cc licensed ( BY ) flickr photo shared by me I give myself credit to modify!

I don’t really have to explain why I blog. Actually I am compelled to. I cannot stand to NOT blog. It’s easy, and as I said in my first post, April 19, 2003, on a them self hosted MovableType blog- I Blog Therefore I Am.

It is for me, primarily, how I think through ideas, issues, and stuff that makes me want to puke. It is as much a part of my cognitive process.

In last week’s pre class discussion for the Program for Online Teaching Certificate Class I kind of jumped on someone in the chat who said “I do not have time to blog”. I was probably kind of rude, but I refuse to buy that as an excuse. It’s a copout.

Yes, I know people are busy. But if you give me a detailed log of everything you do in a week, a detailed chronology, I will find the time for you. What you are really saying is, “It is not important enough for me to prioritize what I do” Why not just own that? or “Although I am delighted to consume and reuse open content and information from the nwtworked world, I am not really interested enough in contributing back.”

Kids have a name for that– “stingy”.

Here is how people operate, we make time to do things that are important to us.

First of all, the thing I assure people spend a lot of time doing is email. Let’s review what to write email.

  • Spend a little time thinking about what you will write.
  • Open a piece of software (or web site).
  • Click Compose
  • Write out your email, format it, maybe paste in some URLs and/or open a file on your computer, and add it as an attachment.
  • Click Send

You know what you just did? That is the same amount of effort it takes to blog.

You what people spend a lot of time on email; doing? Forwarding links. Thats a stupid place to share. Or get this, scheduling meetings. C’mn you have seen this, or even done it yourself. It could take easily 25 emails to schedule a meeting between 4 people, when it could be done with 1 email and a tool like http://doodle.com.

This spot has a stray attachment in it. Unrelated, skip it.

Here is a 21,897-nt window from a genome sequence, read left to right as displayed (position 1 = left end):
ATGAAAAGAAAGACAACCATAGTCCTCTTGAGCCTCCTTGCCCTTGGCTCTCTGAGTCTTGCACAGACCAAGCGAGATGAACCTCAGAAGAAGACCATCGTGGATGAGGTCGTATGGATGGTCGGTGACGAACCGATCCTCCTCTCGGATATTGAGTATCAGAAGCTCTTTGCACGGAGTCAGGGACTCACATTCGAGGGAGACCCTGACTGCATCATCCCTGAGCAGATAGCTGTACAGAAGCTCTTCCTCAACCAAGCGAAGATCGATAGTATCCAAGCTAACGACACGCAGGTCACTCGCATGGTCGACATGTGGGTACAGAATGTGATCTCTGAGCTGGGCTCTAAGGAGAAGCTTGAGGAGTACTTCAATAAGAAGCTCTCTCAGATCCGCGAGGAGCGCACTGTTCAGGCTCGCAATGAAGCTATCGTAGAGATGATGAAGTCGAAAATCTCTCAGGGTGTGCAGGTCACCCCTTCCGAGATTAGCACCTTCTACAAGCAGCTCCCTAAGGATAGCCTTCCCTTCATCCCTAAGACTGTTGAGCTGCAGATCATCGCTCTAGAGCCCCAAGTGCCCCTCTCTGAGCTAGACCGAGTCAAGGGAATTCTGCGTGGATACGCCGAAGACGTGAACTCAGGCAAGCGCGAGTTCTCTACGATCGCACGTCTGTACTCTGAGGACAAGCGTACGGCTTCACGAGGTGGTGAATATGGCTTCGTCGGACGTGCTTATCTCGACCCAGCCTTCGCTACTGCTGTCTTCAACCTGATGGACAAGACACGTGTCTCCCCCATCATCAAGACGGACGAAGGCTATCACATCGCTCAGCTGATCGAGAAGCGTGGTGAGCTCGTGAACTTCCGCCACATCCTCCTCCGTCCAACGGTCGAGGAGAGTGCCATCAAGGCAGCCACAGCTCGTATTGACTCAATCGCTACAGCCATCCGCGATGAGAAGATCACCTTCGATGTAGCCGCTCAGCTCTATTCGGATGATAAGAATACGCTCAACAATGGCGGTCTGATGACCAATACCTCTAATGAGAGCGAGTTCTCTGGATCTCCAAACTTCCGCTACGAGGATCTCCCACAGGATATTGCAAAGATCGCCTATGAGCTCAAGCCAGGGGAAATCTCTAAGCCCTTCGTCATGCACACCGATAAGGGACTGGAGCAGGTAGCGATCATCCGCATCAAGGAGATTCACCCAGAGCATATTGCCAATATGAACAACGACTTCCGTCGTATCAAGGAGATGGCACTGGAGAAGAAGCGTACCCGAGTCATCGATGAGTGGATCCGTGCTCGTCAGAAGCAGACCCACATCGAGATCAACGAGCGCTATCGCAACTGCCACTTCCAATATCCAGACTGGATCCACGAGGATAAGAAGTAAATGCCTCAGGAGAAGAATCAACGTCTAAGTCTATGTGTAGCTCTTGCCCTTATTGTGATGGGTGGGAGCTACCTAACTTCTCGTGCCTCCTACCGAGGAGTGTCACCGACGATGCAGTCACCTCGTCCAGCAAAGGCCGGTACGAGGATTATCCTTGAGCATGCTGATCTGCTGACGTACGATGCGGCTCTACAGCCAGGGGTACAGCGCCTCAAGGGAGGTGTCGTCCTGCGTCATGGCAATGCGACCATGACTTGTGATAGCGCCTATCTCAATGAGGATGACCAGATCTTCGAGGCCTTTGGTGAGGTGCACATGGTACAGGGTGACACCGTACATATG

But you will say, “It takes me hours to write a blog, I do several drafts, let it sit, comeback days later….”

That is not blogging. That is composing a paper. That is thinking about a blog as a highly published final piece of literature.

Fooey.

Blogging should be conversational. It should be half baked. Or less. It should (in my case) contain typos –because it is not meant to be (IMHO) a published journal article- it is your own personal thinking, shared out loud.

If you are spending that long writing a blog post, then you are wasting time. And you are blogging wrongly.

Let me tell you how I blog.

I don’t use a computer.

As I am driving, walking, hiking, biking, sitting drinking my coffee, I am often composiong the blog in my head. i get an idea of something I want to write about (like this), and by the time I sit down to the computer, its really a matter of dictating it (well sort of, I do a lot of rewriting as I type). But the idea, or the seed of it, is mostly done. I spend more time finding photos (actually I do not, I usually can locate, usually in much less than 10 minutes, the creative commons photo I want uaing compfight. In fact the photo above, I searched on “dog computer” as tags, and ironically one of the photos was my own. But thats a different story.

Do you know what you were thinking about on a date, like, say September 30, 2005?

I will wait.

See if you can recall.

Are you having trouble>

I don’t becaue I have an outdoor brain — http://cogdogblog.com/2005/09/30/ (wow that was a blog heavy day).

It has been a long time since I nodded when reading (maybe it was listening to) the IT Conversations podcast where Jon Udell spoke about his notion of narrating the work we do (I was also listening because he was talking to a colleague Hilary Mason who is now a big shot in the tech world).